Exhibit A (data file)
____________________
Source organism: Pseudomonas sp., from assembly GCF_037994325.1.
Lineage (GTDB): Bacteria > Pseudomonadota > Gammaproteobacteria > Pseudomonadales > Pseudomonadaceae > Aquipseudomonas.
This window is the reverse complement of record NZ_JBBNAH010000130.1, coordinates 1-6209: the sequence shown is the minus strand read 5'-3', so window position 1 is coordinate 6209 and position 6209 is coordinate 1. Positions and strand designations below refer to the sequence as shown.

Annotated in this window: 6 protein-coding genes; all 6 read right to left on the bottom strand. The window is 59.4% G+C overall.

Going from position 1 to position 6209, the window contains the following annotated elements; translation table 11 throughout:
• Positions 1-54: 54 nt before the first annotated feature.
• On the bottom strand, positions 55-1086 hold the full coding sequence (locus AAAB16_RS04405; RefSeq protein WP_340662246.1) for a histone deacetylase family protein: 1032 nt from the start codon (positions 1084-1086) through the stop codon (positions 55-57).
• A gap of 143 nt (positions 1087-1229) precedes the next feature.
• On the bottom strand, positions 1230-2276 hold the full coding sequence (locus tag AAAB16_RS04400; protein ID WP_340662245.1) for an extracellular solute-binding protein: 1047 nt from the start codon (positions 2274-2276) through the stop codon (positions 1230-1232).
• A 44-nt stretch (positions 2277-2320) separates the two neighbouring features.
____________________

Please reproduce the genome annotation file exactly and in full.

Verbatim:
Source organism: Pseudomonas sp., from assembly GCF_037994325.1.
Lineage (GTDB): Bacteria > Pseudomonadota > Gammaproteobacteria > Pseudomonadales > Pseudomonadaceae > Aquipseudomonas.
This window is the reverse complement of record NZ_JBBNAH010000130.1, coordinates 1-6209: the sequence shown is the minus strand read 5'-3', so window position 1 is coordinate 6209 and position 6209 is coordinate 1. Positions and strand designations below refer to the sequence as shown.

Annotated in this window: 6 protein-coding genes; all 6 read right to left on the bottom strand. The window is 59.4% G+C overall.

Going from position 1 to position 6209, the window contains the following annotated elements; translation table 11 throughout:
• Positions 1-54: 54 nt before the first annotated feature.
• On the bottom strand, positions 55-1086 hold the full coding sequence (locus AAAB16_RS04405; RefSeq protein WP_340662246.1) for a histone deacetylase family protein: 1032 nt from the start codon (positions 1084-1086) through the stop codon (positions 55-57).
• A gap of 143 nt (positions 1087-1229) precedes the next feature.
• On the bottom strand, positions 1230-2276 hold the full coding sequence (locus tag AAAB16_RS04400; protein ID WP_340662245.1) for an extracellular solute-binding protein: 1047 nt from the start codon (positions 2274-2276) through the stop codon (positions 1230-1232).
• A 44-nt stretch (positions 2277-2320) separates the two neighbouring features.